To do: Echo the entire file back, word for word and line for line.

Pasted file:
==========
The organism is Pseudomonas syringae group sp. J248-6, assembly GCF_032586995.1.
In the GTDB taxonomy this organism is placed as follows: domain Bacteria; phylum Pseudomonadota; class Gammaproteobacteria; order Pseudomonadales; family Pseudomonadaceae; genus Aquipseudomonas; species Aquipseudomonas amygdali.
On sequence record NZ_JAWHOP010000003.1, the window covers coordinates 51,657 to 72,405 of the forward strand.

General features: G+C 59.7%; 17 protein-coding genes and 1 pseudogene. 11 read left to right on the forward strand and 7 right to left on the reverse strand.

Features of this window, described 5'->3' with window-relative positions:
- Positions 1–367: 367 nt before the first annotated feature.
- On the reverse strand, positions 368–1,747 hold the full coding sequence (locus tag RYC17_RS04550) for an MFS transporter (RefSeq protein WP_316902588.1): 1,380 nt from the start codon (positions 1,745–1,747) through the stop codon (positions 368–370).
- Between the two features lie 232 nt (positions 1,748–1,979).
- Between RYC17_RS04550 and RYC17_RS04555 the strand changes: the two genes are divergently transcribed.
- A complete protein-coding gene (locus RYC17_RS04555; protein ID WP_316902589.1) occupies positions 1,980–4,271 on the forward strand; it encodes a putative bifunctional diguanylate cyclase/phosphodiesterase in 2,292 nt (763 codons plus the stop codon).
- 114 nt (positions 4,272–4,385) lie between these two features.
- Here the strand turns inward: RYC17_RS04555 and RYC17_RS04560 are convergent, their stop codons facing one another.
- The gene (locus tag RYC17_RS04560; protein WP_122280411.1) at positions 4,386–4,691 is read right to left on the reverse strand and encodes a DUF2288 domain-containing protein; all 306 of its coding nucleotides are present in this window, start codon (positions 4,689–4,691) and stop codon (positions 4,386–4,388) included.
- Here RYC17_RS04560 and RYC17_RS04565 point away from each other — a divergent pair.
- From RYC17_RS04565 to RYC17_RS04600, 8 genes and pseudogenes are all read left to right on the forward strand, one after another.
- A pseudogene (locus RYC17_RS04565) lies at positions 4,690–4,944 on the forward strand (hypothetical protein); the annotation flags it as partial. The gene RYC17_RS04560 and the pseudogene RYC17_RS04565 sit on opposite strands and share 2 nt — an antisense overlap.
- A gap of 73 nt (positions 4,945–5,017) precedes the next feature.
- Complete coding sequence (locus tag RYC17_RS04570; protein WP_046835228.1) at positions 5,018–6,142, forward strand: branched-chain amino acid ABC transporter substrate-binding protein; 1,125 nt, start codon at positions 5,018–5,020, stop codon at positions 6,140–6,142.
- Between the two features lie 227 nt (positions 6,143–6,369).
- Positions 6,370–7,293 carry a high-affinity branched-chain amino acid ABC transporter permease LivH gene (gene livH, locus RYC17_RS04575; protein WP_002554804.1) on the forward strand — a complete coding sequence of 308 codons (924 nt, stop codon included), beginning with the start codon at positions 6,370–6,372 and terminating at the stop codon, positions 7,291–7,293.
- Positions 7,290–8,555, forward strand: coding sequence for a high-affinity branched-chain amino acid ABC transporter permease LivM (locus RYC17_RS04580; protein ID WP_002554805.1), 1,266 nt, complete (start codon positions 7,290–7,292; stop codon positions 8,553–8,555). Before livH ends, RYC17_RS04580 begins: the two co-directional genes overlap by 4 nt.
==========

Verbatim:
The organism is Pseudomonas syringae group sp. J248-6, assembly GCF_032586995.1.
In the GTDB taxonomy this organism is placed as follows: domain Bacteria; phylum Pseudomonadota; class Gammaproteobacteria; order Pseudomonadales; family Pseudomonadaceae; genus Aquipseudomonas; species Aquipseudomonas amygdali.
On sequence record NZ_JAWHOP010000003.1, the window covers coordinates 51,657 to 72,405 of the forward strand.

General features: G+C 59.7%; 17 protein-coding genes and 1 pseudogene. 11 read left to right on the forward strand and 7 right to left on the reverse strand.

Features of this window, described 5'->3' with window-relative positions:
- Positions 1–367: 367 nt before the first annotated feature.
- On the reverse strand, positions 368–1,747 hold the full coding sequence (locus tag RYC17_RS04550) for an MFS transporter (RefSeq protein WP_316902588.1): 1,380 nt from the start codon (positions 1,745–1,747) through the stop codon (positions 368–370).
- Between the two features lie 232 nt (positions 1,748–1,979).
- Between RYC17_RS04550 and RYC17_RS04555 the strand changes: the two genes are divergently transcribed.
- A complete protein-coding gene (locus RYC17_RS04555; protein ID WP_316902589.1) occupies positions 1,980–4,271 on the forward strand; it encodes a putative bifunctional diguanylate cyclase/phosphodiesterase in 2,292 nt (763 codons plus the stop codon).
- 114 nt (positions 4,272–4,385) lie between these two features.
- Here the strand turns inward: RYC17_RS04555 and RYC17_RS04560 are convergent, their stop codons facing one another.
- The gene (locus tag RYC17_RS04560; protein WP_122280411.1) at positions 4,386–4,691 is read right to left on the reverse strand and encodes a DUF2288 domain-containing protein; all 306 of its coding nucleotides are present in this window, start codon (positions 4,689–4,691) and stop codon (positions 4,386–4,388) included.
- Here RYC17_RS04560 and RYC17_RS04565 point away from each other — a divergent pair.
- From RYC17_RS04565 to RYC17_RS04600, 8 genes and pseudogenes are all read left to right on the forward strand, one after another.
- A pseudogene (locus RYC17_RS04565) lies at positions 4,690–4,944 on the forward strand (hypothetical protein); the annotation flags it as partial. The gene RYC17_RS04560 and the pseudogene RYC17_RS04565 sit on opposite strands and share 2 nt — an antisense overlap.
- A gap of 73 nt (positions 4,945–5,017) precedes the next feature.
- Complete coding sequence (locus tag RYC17_RS04570; protein WP_046835228.1) at positions 5,018–6,142, forward strand: branched-chain amino acid ABC transporter substrate-binding protein; 1,125 nt, start codon at positions 5,018–5,020, stop codon at positions 6,140–6,142.
- Between the two features lie 227 nt (positions 6,143–6,369).
- Positions 6,370–7,293 carry a high-affinity branched-chain amino acid ABC transporter permease LivH gene (gene livH, locus RYC17_RS04575; protein WP_002554804.1) on the forward strand — a complete coding sequence of 308 codons (924 nt, stop codon included), beginning with the start codon at positions 6,370–6,372 and terminating at the stop codon, positions 7,291–7,293.
- Positions 7,290–8,555, forward strand: coding sequence for a high-affinity branched-chain amino acid ABC transporter permease LivM (locus RYC17_RS04580; protein ID WP_002554805.1), 1,266 nt, complete (start codon positions 7,290–7,292; stop codon positions 8,553–8,555). Before livH ends, RYC17_RS04580 begins: the two co-directional genes overlap by 4 nt.